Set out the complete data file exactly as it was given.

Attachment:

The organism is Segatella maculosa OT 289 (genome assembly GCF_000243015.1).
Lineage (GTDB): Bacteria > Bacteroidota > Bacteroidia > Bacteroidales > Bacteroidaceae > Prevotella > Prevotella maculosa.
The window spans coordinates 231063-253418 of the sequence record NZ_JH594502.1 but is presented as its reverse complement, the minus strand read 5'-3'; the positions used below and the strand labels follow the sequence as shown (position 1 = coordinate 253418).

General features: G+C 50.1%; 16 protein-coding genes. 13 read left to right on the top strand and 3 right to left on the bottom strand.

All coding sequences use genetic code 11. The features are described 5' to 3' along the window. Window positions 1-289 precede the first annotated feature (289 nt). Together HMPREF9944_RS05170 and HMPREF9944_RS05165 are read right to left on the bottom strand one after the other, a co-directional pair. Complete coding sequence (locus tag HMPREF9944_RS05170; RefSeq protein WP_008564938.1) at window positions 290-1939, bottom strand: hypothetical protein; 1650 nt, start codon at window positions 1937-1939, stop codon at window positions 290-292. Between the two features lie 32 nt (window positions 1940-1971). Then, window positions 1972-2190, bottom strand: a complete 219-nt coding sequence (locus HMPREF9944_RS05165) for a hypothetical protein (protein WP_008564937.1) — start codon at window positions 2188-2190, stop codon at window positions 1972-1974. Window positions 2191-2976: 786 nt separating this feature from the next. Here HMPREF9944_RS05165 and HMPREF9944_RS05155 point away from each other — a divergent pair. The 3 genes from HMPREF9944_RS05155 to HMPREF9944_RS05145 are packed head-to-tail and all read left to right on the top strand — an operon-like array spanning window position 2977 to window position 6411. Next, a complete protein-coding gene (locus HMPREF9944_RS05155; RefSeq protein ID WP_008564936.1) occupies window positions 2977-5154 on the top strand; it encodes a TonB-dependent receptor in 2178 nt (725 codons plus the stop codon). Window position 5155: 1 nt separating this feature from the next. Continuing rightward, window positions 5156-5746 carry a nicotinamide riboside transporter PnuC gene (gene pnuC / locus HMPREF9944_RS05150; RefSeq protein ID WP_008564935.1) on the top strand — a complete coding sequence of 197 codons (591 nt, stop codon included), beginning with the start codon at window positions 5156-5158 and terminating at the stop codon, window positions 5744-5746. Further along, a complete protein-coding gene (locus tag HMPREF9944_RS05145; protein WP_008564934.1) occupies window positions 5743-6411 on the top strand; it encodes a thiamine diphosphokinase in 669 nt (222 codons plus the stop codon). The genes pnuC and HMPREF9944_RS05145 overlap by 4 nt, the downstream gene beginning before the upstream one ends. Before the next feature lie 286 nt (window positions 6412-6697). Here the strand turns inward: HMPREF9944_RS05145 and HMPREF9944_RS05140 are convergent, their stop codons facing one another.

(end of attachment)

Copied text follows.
The organism is Segatella maculosa OT 289 (genome assembly GCF_000243015.1).
Lineage (GTDB): Bacteria > Bacteroidota > Bacteroidia > Bacteroidales > Bacteroidaceae > Prevotella > Prevotella maculosa.
The window spans coordinates 231063-253418 of the sequence record NZ_JH594502.1 but is presented as its reverse complement, the minus strand read 5'-3'; the positions used below and the strand labels follow the sequence as shown (position 1 = coordinate 253418).

General features: G+C 50.1%; 16 protein-coding genes. 13 read left to right on the top strand and 3 right to left on the bottom strand.

All coding sequences use genetic code 11. The features are described 5' to 3' along the window. Window positions 1-289 precede the first annotated feature (289 nt). Together HMPREF9944_RS05170 and HMPREF9944_RS05165 are read right to left on the bottom strand one after the other, a co-directional pair. Complete coding sequence (locus tag HMPREF9944_RS05170; RefSeq protein WP_008564938.1) at window positions 290-1939, bottom strand: hypothetical protein; 1650 nt, start codon at window positions 1937-1939, stop codon at window positions 290-292. Between the two features lie 32 nt (window positions 1940-1971). Then, window positions 1972-2190, bottom strand: a complete 219-nt coding sequence (locus HMPREF9944_RS05165) for a hypothetical protein (protein WP_008564937.1) — start codon at window positions 2188-2190, stop codon at window positions 1972-1974. Window positions 2191-2976: 786 nt separating this feature from the next. Here HMPREF9944_RS05165 and HMPREF9944_RS05155 point away from each other — a divergent pair. The 3 genes from HMPREF9944_RS05155 to HMPREF9944_RS05145 are packed head-to-tail and all read left to right on the top strand — an operon-like array spanning window position 2977 to window position 6411. Next, a complete protein-coding gene (locus HMPREF9944_RS05155; RefSeq protein ID WP_008564936.1) occupies window positions 2977-5154 on the top strand; it encodes a TonB-dependent receptor in 2178 nt (725 codons plus the stop codon). Window position 5155: 1 nt separating this feature from the next. Continuing rightward, window positions 5156-5746 carry a nicotinamide riboside transporter PnuC gene (gene pnuC / locus HMPREF9944_RS05150; RefSeq protein ID WP_008564935.1) on the top strand — a complete coding sequence of 197 codons (591 nt, stop codon included), beginning with the start codon at window positions 5156-5158 and terminating at the stop codon, window positions 5744-5746. Further along, a complete protein-coding gene (locus tag HMPREF9944_RS05145; protein WP_008564934.1) occupies window positions 5743-6411 on the top strand; it encodes a thiamine diphosphokinase in 669 nt (222 codons plus the stop codon). The genes pnuC and HMPREF9944_RS05145 overlap by 4 nt, the downstream gene beginning before the upstream one ends. Before the next feature lie 286 nt (window positions 6412-6697). Here the strand turns inward: HMPREF9944_RS05145 and HMPREF9944_RS05140 are convergent, their stop codons facing one another.